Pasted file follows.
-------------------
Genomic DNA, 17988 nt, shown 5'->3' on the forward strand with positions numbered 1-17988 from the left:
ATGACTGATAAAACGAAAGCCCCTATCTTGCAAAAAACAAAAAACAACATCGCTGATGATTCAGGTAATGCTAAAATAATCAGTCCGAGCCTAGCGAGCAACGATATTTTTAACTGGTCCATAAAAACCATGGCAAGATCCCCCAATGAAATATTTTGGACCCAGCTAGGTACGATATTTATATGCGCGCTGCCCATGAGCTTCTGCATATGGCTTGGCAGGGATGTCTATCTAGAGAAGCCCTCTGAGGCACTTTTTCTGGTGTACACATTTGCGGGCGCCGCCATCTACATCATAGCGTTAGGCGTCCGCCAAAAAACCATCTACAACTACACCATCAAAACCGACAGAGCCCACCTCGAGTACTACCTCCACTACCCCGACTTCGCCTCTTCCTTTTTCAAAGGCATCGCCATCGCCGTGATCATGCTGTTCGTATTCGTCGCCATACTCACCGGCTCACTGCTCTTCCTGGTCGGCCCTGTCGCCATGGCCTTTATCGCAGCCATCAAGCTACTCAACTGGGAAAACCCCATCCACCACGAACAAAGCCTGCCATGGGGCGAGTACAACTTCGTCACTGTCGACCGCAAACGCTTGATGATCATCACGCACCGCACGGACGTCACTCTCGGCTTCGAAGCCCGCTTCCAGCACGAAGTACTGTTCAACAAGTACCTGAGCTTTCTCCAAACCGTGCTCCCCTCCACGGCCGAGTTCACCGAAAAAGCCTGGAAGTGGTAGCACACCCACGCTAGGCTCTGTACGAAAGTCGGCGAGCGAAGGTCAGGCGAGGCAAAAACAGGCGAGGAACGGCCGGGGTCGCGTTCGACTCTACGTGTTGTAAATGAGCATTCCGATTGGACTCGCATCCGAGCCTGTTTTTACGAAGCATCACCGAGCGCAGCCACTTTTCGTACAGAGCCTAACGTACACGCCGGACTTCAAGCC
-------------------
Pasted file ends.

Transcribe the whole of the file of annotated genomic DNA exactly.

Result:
Genomic DNA, 17988 nt, shown 5'->3' on the forward strand with positions numbered 1-17988 from the left:
ATGACTGATAAAACGAAAGCCCCTATCTTGCAAAAAACAAAAAACAACATCGCTGATGATTCAGGTAATGCTAAAATAATCAGTCCGAGCCTAGCGAGCAACGATATTTTTAACTGGTCCATAAAAACCATGGCAAGATCCCCCAATGAAATATTTTGGACCCAGCTAGGTACGATATTTATATGCGCGCTGCCCATGAGCTTCTGCATATGGCTTGGCAGGGATGTCTATCTAGAGAAGCCCTCTGAGGCACTTTTTCTGGTGTACACATTTGCGGGCGCCGCCATCTACATCATAGCGTTAGGCGTCCGCCAAAAAACCATCTACAACTACACCATCAAAACCGACAGAGCCCACCTCGAGTACTACCTCCACTACCCCGACTTCGCCTCTTCCTTTTTCAAAGGCATCGCCATCGCCGTGATCATGCTGTTCGTATTCGTCGCCATACTCACCGGCTCACTGCTCTTCCTGGTCGGCCCTGTCGCCATGGCCTTTATCGCAGCCATCAAGCTACTCAACTGGGAAAACCCCATCCACCACGAACAAAGCCTGCCATGGGGCGAGTACAACTTCGTCACTGTCGACCGCAAACGCTTGATGATCATCACGCACCGCACGGACGTCACTCTCGGCTTCGAAGCCCGCTTCCAGCACGAAGTACTGTTCAACAAGTACCTGAGCTTTCTCCAAACCGTGCTCCCCTCCACGGCCGAGTTCACCGAAAAAGCCTGGAAGTGGTAGCACACCCACGCTAGGCTCTGTACGAAAGTCGGCGAGCGAAGGTCAGGCGAGGCAAAAACAGGCGAGGAACGGCCGGGGTCGCGTTCGACTCTACGTGTTGTAAATGAGCATTCCGATTGGACTCGCATCCGAGCCTGTTTTTACGAAGCATCACCGAGCGCAGCCACTTTTCGTACAGAGCCTAACGTACACGCCGGACTTCAAGCC